I want to install a new OS on my main computer. After I install it, I want to harden it according to these guidelines: https://learn.cisecurity.org/benchmarks

I am not part of any company yet, and the device is my private computer.

However, I may or may not use this device to do commercial things in the future.

The guidelines seem to be provided under a creative commons license with nc clause.

Would first hardening the device according to these standards and then using it for commercial purposes later on violate the nc clause of the creative commons license of the standards?

1 Answer 1


A creative commons license with an NC clause means that a user cannot sell copies of the content, nor derivative works based on the content, nor works into which the content has been merged. It does not mean that the information in the content cannot be used to create a commercial product. I am not sure if any copyright-based license could do that, in fact I strongly doubt it. Copyright (in US law at least) is a bundle of rights, including the right to make copies, the right to authorize the making of copies, the right to create or authorize the creation of derivative works, the right to publicly perform a work, and the right to display a work. But copyright does not protect the right to use the information contained in a work. That would require a patent.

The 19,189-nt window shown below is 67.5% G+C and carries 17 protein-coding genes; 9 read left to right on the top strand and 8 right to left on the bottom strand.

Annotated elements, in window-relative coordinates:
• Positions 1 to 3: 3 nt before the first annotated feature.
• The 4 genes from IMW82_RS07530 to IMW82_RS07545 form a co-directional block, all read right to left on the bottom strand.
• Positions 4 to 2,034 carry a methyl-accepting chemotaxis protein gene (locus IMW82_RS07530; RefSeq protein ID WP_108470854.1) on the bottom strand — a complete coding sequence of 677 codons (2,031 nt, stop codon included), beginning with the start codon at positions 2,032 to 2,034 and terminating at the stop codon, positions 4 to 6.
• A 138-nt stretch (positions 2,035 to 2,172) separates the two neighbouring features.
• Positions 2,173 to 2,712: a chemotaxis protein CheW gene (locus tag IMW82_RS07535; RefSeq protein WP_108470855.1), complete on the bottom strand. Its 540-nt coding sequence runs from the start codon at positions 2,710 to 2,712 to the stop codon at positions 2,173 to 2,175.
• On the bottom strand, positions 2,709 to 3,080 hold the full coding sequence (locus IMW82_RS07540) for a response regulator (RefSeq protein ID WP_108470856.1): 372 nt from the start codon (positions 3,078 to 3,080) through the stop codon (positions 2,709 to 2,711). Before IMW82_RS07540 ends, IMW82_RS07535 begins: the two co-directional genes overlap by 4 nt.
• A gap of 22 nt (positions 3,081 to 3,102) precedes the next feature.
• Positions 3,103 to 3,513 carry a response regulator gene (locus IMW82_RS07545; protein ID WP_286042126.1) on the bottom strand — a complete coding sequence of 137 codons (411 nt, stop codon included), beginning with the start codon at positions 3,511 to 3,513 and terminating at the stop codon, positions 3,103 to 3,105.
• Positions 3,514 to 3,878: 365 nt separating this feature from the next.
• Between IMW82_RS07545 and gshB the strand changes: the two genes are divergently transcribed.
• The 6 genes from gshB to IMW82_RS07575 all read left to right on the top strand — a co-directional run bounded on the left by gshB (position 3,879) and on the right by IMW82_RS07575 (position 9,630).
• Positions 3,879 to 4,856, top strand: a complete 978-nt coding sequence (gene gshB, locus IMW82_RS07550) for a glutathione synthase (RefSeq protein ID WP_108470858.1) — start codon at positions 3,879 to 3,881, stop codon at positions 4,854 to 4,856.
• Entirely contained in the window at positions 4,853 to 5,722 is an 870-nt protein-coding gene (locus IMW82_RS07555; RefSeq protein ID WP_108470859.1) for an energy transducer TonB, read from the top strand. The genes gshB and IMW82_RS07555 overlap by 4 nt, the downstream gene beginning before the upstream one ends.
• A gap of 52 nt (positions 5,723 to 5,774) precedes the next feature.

• "I am not sure if any copyright-based license could do that" - once Disney finds a way to monetize it, it will probably be legal.
    – user253751
    Dec 22, 2020 at 17:31
  • This seems plausible to me. Also I like how this answer solves the case more generally, demonstrating that (if it's correct, wich I assume) no license (that allows you to use the product, else you may have broken copyright law by using it) can actually prevent you from using the product to do commercial stuff... Great answer!
    – KGM
    Dec 26, 2020 at 21:11
  • @KGM "use the product," is a very general concept, and includes some things protected by copyright and some that are not. I very specifically said "use the information contained in the work". Including a photo in a book is a way of "using" it. Copyright protects text and other forms of expression, it does not protect ideas. Dec 26, 2020 at 21:18
  • Ahh, and thus I can use these guidelines according to Copyright, because I don't just take the information out of them and put it somewhere to work for me, but instead interpret it and apply it to my case. Comprehensive.
    – KGM
    Dec 26, 2020 at 21:33

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